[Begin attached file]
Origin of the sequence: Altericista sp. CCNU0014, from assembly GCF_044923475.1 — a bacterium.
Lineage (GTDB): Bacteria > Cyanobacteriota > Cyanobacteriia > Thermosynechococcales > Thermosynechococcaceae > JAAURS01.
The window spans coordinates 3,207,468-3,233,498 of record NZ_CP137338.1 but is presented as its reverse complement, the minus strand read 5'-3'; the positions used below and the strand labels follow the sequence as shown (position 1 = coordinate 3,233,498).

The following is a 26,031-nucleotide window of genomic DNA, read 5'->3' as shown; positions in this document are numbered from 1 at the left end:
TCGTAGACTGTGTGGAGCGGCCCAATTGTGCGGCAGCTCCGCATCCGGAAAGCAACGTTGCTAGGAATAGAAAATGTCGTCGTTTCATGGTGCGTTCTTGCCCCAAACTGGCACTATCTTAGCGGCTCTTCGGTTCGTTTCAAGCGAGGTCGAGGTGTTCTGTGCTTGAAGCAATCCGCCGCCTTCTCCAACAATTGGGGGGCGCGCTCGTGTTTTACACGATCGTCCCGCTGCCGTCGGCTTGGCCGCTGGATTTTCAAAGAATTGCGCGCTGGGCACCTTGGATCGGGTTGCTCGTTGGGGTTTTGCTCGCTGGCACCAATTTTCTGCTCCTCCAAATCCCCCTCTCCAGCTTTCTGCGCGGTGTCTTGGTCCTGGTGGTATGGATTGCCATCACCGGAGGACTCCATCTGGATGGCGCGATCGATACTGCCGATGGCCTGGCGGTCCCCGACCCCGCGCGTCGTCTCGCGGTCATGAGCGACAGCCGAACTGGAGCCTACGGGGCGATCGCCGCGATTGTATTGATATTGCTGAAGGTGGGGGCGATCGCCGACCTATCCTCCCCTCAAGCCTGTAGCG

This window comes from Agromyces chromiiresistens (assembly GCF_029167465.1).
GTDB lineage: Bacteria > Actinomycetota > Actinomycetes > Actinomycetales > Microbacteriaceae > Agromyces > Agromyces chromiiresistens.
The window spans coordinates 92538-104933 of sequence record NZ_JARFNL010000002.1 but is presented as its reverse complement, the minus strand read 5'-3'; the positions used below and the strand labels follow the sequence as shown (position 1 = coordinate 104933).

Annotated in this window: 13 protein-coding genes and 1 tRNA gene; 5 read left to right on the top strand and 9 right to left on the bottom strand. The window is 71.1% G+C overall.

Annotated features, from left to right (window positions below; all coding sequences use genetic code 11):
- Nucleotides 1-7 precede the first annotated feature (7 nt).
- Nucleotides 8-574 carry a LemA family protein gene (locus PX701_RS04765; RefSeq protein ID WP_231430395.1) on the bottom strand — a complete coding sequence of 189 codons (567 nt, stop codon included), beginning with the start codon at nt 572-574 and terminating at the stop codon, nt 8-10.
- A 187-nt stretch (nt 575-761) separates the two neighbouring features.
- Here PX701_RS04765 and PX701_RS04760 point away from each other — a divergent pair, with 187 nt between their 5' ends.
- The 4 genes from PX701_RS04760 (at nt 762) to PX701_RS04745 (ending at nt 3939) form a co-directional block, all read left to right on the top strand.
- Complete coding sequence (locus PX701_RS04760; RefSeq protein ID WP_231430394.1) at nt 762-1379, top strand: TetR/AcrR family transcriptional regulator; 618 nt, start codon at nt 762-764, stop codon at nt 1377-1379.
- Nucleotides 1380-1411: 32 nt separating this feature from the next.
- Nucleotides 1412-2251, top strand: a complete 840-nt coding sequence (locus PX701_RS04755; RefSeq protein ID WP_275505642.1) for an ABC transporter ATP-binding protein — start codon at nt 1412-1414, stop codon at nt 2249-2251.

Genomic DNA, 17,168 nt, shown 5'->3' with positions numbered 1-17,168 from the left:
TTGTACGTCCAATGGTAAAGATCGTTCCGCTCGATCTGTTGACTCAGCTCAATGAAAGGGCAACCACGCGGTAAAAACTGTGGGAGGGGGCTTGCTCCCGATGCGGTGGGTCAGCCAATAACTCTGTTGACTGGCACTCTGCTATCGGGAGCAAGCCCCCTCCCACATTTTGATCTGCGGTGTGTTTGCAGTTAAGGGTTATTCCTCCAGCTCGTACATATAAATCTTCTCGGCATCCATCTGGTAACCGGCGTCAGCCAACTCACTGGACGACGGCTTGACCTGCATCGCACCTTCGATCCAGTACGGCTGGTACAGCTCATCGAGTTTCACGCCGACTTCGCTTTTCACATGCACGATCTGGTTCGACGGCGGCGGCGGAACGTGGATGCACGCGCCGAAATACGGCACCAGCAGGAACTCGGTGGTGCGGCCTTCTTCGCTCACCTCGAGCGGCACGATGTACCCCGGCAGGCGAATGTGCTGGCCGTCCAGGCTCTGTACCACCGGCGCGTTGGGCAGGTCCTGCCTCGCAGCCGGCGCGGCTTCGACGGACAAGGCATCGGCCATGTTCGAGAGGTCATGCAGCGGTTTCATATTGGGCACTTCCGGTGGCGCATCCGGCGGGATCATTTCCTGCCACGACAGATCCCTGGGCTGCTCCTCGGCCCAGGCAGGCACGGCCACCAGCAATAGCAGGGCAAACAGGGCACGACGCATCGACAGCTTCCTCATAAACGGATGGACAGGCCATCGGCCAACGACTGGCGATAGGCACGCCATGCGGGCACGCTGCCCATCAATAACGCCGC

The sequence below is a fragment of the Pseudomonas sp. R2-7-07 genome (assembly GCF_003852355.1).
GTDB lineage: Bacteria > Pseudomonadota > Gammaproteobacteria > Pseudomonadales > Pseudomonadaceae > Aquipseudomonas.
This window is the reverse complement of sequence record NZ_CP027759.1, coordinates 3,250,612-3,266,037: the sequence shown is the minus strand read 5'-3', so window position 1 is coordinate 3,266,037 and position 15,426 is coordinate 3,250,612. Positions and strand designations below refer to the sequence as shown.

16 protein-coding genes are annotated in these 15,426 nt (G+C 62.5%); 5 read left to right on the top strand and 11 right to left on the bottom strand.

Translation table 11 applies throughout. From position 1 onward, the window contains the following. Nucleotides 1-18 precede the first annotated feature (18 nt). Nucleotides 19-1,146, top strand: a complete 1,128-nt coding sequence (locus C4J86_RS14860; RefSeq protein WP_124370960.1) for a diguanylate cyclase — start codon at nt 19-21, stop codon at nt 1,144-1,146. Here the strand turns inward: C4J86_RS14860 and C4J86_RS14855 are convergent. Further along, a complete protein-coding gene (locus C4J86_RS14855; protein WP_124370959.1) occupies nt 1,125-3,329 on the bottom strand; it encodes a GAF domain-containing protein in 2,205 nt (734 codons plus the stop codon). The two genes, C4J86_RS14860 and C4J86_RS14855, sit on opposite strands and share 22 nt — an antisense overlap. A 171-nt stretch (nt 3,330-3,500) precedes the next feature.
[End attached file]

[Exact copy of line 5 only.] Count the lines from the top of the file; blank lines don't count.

TCGTAGACTGTGTGGAGCGGCCCAATTGTGCGGCAGCTCCGCATCCGGAAAGCAACGTTGCTAGGAATAGAAAATGTCGTCGTTTCATGGTGCGTTCTTGCCCCAAACTGGCACTATCTTAGCGGCTCTTCGGTTCGTTTCAAGCGAGGTCGAGGTGTTCTGTGCTTGAAGCAATCCGCCGCCTTCTCCAACAATTGGGGGGCGCGCTCGTGTTTTACACGATCGTCCCGCTGCCGTCGGCTTGGCCGCTGGATTTTCAAAGAATTGCGCGCTGGGCACCTTGGATCGGGTTGCTCGTTGGGGTTTTGCTCGCTGGCACCAATTTTCTGCTCCTCCAAATCCCCCTCTCCAGCTTTCTGCGCGGTGTCTTGGTCCTGGTGGTATGGATTGCCATCACCGGAGGACTCCATCTGGATGGCGCGATCGATACTGCCGATGGCCTGGCGGTCCCCGACCCCGCGCGTCGTCTCGCGGTCATGAGCGACAGCCGAACTGGAGCCTACGGGGCGATCGCCGCGATTGTATTGATATTGCTGAAGGTGGGGGCGATCGCCGACCTATCCTCCCCTCAAGCCTGTAGCG